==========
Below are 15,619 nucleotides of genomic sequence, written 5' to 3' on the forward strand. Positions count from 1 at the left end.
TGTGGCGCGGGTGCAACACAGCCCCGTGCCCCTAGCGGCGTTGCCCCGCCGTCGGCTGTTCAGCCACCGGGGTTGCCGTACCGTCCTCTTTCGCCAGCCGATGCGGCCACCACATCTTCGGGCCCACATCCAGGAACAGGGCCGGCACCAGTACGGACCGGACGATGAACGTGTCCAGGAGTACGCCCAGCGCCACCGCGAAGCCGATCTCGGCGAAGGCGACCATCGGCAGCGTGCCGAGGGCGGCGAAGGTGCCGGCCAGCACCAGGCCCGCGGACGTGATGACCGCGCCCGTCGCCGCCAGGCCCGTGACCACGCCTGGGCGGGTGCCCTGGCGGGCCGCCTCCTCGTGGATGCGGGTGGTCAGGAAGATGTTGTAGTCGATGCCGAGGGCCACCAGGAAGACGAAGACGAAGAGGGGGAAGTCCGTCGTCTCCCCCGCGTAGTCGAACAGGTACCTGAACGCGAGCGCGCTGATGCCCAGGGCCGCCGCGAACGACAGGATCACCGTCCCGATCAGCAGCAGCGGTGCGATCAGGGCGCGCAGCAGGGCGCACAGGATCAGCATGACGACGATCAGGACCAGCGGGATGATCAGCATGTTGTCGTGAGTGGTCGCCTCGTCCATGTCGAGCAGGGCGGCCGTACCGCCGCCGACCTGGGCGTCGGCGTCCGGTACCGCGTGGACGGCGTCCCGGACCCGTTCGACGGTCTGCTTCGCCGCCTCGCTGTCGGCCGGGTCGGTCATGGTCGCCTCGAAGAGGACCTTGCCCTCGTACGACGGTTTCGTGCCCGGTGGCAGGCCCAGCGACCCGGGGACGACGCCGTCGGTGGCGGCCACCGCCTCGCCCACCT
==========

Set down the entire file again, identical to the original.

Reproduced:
Below are 15,619 nucleotides of genomic sequence, written 5' to 3' on the forward strand. Positions count from 1 at the left end.
TGTGGCGCGGGTGCAACACAGCCCCGTGCCCCTAGCGGCGTTGCCCCGCCGTCGGCTGTTCAGCCACCGGGGTTGCCGTACCGTCCTCTTTCGCCAGCCGATGCGGCCACCACATCTTCGGGCCCACATCCAGGAACAGGGCCGGCACCAGTACGGACCGGACGATGAACGTGTCCAGGAGTACGCCCAGCGCCACCGCGAAGCCGATCTCGGCGAAGGCGACCATCGGCAGCGTGCCGAGGGCGGCGAAGGTGCCGGCCAGCACCAGGCCCGCGGACGTGATGACCGCGCCCGTCGCCGCCAGGCCCGTGACCACGCCTGGGCGGGTGCCCTGGCGGGCCGCCTCCTCGTGGATGCGGGTGGTCAGGAAGATGTTGTAGTCGATGCCGAGGGCCACCAGGAAGACGAAGACGAAGAGGGGGAAGTCCGTCGTCTCCCCCGCGTAGTCGAACAGGTACCTGAACGCGAGCGCGCTGATGCCCAGGGCCGCCGCGAACGACAGGATCACCGTCCCGATCAGCAGCAGCGGTGCGATCAGGGCGCGCAGCAGGGCGCACAGGATCAGCATGACGACGATCAGGACCAGCGGGATGATCAGCATGTTGTCGTGAGTGGTCGCCTCGTCCATGTCGAGCAGGGCGGCCGTACCGCCGCCGACCTGGGCGTCGGCGTCCGGTACCGCGTGGACGGCGTCCCGGACCCGTTCGACGGTCTGCTTCGCCGCCTCGCTGTCGGCCGGGTCGGTCATGGTCGCCTCGAAGAGGACCTTGCCCTCGTACGACGGTTTCGTGCCCGGTGGCAGGCCCAGCGACCCGGGGACGACGCCGTCGGTGGCGGCCACCGCCTCGCCCACCT